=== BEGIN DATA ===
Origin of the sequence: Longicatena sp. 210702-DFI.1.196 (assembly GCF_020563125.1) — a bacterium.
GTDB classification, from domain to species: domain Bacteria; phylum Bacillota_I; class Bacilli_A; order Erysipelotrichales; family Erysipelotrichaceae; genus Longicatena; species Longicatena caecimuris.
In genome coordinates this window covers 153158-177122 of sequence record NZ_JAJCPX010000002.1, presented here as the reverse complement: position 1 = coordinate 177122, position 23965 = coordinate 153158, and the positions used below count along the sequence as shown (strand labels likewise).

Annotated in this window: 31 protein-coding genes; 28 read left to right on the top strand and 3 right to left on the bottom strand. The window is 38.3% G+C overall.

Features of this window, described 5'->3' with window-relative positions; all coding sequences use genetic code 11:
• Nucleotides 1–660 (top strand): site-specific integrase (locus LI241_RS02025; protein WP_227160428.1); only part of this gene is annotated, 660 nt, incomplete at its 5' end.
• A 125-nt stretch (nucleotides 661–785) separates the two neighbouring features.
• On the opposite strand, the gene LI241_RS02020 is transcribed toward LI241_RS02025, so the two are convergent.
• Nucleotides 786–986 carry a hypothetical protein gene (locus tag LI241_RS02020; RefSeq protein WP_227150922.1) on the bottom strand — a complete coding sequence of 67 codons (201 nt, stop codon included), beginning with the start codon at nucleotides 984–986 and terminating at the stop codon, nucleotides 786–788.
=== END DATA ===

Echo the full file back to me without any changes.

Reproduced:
Origin of the sequence: Longicatena sp. 210702-DFI.1.196 (assembly GCF_020563125.1) — a bacterium.
GTDB classification, from domain to species: domain Bacteria; phylum Bacillota_I; class Bacilli_A; order Erysipelotrichales; family Erysipelotrichaceae; genus Longicatena; species Longicatena caecimuris.
In genome coordinates this window covers 153158-177122 of sequence record NZ_JAJCPX010000002.1, presented here as the reverse complement: position 1 = coordinate 177122, position 23965 = coordinate 153158, and the positions used below count along the sequence as shown (strand labels likewise).

Annotated in this window: 31 protein-coding genes; 28 read left to right on the top strand and 3 right to left on the bottom strand. The window is 38.3% G+C overall.

Features of this window, described 5'->3' with window-relative positions; all coding sequences use genetic code 11:
• Nucleotides 1–660 (top strand): site-specific integrase (locus LI241_RS02025; protein WP_227160428.1); only part of this gene is annotated, 660 nt, incomplete at its 5' end.
• A 125-nt stretch (nucleotides 661–785) separates the two neighbouring features.
• On the opposite strand, the gene LI241_RS02020 is transcribed toward LI241_RS02025, so the two are convergent.
• Nucleotides 786–986 carry a hypothetical protein gene (locus tag LI241_RS02020; RefSeq protein WP_227150922.1) on the bottom strand — a complete coding sequence of 67 codons (201 nt, stop codon included), beginning with the start codon at nucleotides 984–986 and terminating at the stop codon, nucleotides 786–788.